The active ingredient in FRONTLINE (fipronil) kills fleas by affecting their nervous system, making them hyperactive before dying. These dying fleas often rise to the top of your pet`s haircoat, so the presence of visible fleas after treating your pet, is a sign that the product is working.
Often even after treating with a suitable flea treatment you will still see flea`s on your animal. However, this does not mean that the treatment has not worked or that the fleas are immune – the reasons are fairly simple: Fleas are hatching in your home and re-infecting your pet.
The flea life cycle, from egg to to adult, completes in 17 to 26 days in homes. However, after treatment, people will often continue seeing fleas for around 8 weeks. This is because after pupating, cocooned adults can stay quiescent (dormant-like) for up to 5 months while they wait to detect a host (heat and pressure).
The known safe answer is to wait the period of time the product is supposed to work, typically 30 days, before reapplying. An alternative is to bathe the pet in a detergent shampoo (meant to strip off skin oils) and reapply after 24 hours.
The Life Cycle of a Flea

When it has a host, an adult flea can live about 100 days. But how long can they live without a host? Those fleas typically live only one to two weeks. The entire lifespan of a flea, from egg to adulthood, can last a few weeks or even a few months.

Dr. Denise Genix at South Tampa Veterinary Clinic, says that fleas can become tolerant of the chemicals used to kill them. It`s especially a problem with over-the-counter flea treatments, because so many people use them. The more common the treatment, the more likely fleas are to mutate and become resistant to them.
It`s not uncommon for a flea problem to seem worse before it gets better, and this could be related to numbers of new adults hatching out. So, if you`re still seeing adult fleas, or you`re being bitten, don`t panic!
Citronella, eucalyptus, peppermint, tea tree, and rosemary will all naturally repel fleas. If your dog doesn`t mind a spray bottle, dilute a few drops of your chosen essential oil into a 300ml-400ml of water and spray directly onto your dog`s coat.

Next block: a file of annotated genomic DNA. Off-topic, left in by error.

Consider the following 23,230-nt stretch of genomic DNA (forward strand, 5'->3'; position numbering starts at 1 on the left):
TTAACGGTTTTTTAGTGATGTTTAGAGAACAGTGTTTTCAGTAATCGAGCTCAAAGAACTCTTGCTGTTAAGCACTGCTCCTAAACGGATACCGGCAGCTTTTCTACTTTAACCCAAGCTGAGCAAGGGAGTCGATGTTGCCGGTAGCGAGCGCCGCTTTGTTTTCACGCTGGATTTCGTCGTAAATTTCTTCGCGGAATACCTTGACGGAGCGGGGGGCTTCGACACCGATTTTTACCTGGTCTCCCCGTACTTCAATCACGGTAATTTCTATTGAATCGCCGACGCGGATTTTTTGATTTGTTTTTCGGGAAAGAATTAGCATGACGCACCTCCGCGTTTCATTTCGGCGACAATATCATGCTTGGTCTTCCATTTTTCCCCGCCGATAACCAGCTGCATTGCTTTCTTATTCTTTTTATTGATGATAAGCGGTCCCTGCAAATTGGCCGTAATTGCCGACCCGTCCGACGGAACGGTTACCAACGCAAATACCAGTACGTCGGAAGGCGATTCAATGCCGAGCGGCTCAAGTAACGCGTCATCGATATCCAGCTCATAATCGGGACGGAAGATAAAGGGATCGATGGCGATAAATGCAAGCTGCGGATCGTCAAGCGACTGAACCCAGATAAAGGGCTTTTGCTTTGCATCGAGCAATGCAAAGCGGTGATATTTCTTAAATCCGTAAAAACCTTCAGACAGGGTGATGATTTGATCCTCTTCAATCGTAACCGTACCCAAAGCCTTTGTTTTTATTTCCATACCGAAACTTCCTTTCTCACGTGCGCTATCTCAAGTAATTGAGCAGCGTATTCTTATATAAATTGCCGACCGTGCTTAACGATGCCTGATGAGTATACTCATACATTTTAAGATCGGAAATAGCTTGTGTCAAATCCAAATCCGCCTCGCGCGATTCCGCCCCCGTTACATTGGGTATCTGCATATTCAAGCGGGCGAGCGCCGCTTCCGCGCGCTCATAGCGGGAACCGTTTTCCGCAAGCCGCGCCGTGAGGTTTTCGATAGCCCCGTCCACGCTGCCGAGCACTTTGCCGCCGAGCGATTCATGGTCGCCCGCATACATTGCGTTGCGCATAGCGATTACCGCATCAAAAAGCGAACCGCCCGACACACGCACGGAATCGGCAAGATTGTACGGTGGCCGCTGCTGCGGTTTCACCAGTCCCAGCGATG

One of the most practical and healthy solutions to ward off fleas and keep them at bay is to make your household an unpleasant environment for them. You can do that by planting various plants that produce a natural scent that fleas are deterred by. This includes Chamomile, Citronella, Lavender, and Lemon.
While you can hop in the shower every time you`re in a flea-infested area of your home, doing so will only get rid of those fleas on your skin. Because fleas prefer dogs or cats, these bothersome pests are more likely to hop off of us and go searching for another creature to feed on.
Do I need special medicated soap to get rid of fleas? No, any regular skin-safe soap (or shampoo) will do!
Can Fleas Live in Your Bed? These pests infest multiple areas in homes, especially mattresses, cushions, and carpeting. Pets transfer fleas to the beds and furniture where they sleep. From here, the insects quickly spread around the house.

Relevant Questions and Answers :

the most relevant questions and answers related to your specific issue

Q. My cat is excessively scrstching herself., to the point she has sores. She is strictly an indoor cat. Did have flees been treated for 2 months
ANSWER : A. For every flea you see on your pet, there are 100 more in the environment. Get your pet on a good topical or oral flea control through your vet. In flea control, you get what you pay for. Consider asking your vet for a dose of Capstar. It helps get the problem under control by killing the fleas on the pet starting in five minutes but only lasts for 24 hours.

You need to treat your home environment. If you use a pest control service, tell them you are having a flea problem and they can adjust their treatment. Use a premise spray that also contains an IGR, insect growth regulator. This keeps eggs and larvae from maturing into adults and helps break the life cycle. Also, vacuum EVERY DAY, throwing out the bag or emptying the canister every time into an outside receptacle and spraying the contents with insecticide to kill the fleas you’ve vacuumed up.